A Brush With History


By Harry Puncec

There is a group of men that I meet with on a regular basis, called the ROMEO Club. In case you’re not familiar with the term, it’s “Retired Old Men Eating Out.” The purpose of the group is often described as exchanging “war stories,” and that term means anything that happened in the past and can be embellished with a little polish for a more agreeable perspective. We have found that, through this process, the older we get the better we were.

The other day over at the Valley Inn we had a brush with real history. We were joined by James Harvey III, one of the few remaining Tuskegee Airmen.  He’s the old guy in the photo, a Lakewood resident who at 98 years old is mentally sharp, surprisingly mobile (only used a cane), and has a sharp sense of humor. We ended up speaking a bit louder than usual for James’ sake and that had a surprising result: a couple firemen at a nearby table bought all our breakfasts.  They came over and we all chatted with one of them pulling up a chair next to me.

One of the young firefighters is at the head of the table in the photo above (the other one took the photo) and Lt Col Harvey is on the right. I am the one between them and was telling a joke. It’s a great group of guys.

On the other side of the table are “The Guys” from my old outfit: Bill Burrows, Ray Milhollin, and Jim Dillie obviously enjoying my brilliant joke!

Photo from interview published on YouTube, referenced below.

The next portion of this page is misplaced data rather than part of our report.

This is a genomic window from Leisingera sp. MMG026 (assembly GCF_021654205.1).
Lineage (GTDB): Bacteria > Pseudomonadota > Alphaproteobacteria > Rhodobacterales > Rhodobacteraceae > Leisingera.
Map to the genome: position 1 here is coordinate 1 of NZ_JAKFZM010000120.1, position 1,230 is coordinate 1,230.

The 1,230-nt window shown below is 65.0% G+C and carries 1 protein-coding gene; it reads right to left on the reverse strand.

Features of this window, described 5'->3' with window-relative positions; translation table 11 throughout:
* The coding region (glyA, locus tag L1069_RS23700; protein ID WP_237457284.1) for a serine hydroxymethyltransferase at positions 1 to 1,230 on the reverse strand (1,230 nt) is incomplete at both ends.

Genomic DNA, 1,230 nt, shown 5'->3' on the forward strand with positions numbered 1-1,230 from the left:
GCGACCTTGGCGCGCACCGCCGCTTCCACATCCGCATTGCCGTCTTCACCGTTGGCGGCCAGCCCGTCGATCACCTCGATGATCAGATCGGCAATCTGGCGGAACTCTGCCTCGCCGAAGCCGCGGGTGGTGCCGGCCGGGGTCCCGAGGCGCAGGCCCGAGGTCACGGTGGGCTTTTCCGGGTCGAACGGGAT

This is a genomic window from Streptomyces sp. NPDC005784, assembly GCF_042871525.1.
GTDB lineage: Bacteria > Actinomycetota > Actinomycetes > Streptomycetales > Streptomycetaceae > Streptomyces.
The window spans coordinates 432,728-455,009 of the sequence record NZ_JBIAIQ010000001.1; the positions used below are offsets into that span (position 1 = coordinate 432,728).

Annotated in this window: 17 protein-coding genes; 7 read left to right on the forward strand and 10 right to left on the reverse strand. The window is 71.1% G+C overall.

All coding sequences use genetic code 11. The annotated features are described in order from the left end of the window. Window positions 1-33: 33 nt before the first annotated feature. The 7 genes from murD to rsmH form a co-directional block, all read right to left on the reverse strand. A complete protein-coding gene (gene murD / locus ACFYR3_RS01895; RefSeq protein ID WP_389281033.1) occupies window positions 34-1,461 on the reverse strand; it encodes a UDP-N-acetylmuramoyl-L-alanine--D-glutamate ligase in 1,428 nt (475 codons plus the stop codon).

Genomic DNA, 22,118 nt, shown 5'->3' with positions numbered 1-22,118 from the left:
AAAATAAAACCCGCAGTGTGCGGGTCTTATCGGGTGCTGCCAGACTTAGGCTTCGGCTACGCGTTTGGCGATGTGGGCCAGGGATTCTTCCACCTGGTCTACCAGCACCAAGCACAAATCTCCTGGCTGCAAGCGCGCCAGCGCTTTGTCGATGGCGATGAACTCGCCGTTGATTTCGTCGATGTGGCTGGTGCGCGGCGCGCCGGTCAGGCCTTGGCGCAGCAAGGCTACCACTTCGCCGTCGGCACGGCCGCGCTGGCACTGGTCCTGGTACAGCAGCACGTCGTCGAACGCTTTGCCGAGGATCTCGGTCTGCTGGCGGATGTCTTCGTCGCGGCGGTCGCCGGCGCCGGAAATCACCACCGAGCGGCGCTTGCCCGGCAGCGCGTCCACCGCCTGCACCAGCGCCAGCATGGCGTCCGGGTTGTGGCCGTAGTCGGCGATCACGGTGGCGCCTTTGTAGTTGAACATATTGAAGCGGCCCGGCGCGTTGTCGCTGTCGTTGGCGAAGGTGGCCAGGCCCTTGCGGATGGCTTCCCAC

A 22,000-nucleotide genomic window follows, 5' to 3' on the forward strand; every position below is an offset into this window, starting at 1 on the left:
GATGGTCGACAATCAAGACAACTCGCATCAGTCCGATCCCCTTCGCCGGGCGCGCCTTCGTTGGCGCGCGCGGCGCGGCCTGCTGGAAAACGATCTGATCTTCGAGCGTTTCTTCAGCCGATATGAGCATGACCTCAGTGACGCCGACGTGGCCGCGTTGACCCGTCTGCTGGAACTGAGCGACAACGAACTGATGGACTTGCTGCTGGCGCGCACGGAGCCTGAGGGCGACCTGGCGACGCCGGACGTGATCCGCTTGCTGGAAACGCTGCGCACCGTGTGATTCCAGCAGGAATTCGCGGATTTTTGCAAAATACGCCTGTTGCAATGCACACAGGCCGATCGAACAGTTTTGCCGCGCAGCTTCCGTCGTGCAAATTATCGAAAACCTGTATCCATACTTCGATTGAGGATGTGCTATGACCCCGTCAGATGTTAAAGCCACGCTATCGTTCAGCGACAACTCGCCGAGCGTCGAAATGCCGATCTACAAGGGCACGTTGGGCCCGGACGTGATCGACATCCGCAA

Back to the fireman who picked up the tab and who we were conversing with.  He was deeply impressed to meet Mr. Harvey.  Nice guy who had, of all things, worked for Mr. Harvey’s daughter 24 years ago.  Talk about coincidences.

Photo credit: American Veterans Center Oral Histories

I was deeply impressed in meeting Lt Col Harvey. Of course he is proud of his Tuskegee Airman affiliation, but justifiably he is even prouder of winning the Air Force’s very first “Top Gun” competition in 1949. That is a world-class accomplishment. You can read about James’ history in this article on Wikipedia: James H. Harvey. We didn’t talk about it at the ROMEO meeting, but I found out later that the Top Gun win was not officially recognized for many years. It has been recognized now, and having met the nation’s first “Top Gun” seems all the more special.


In his own words, on YouTube: The True and Untold Story of the First Top Gun Winner – Tuskegee Airman James H. Harvey III.

 

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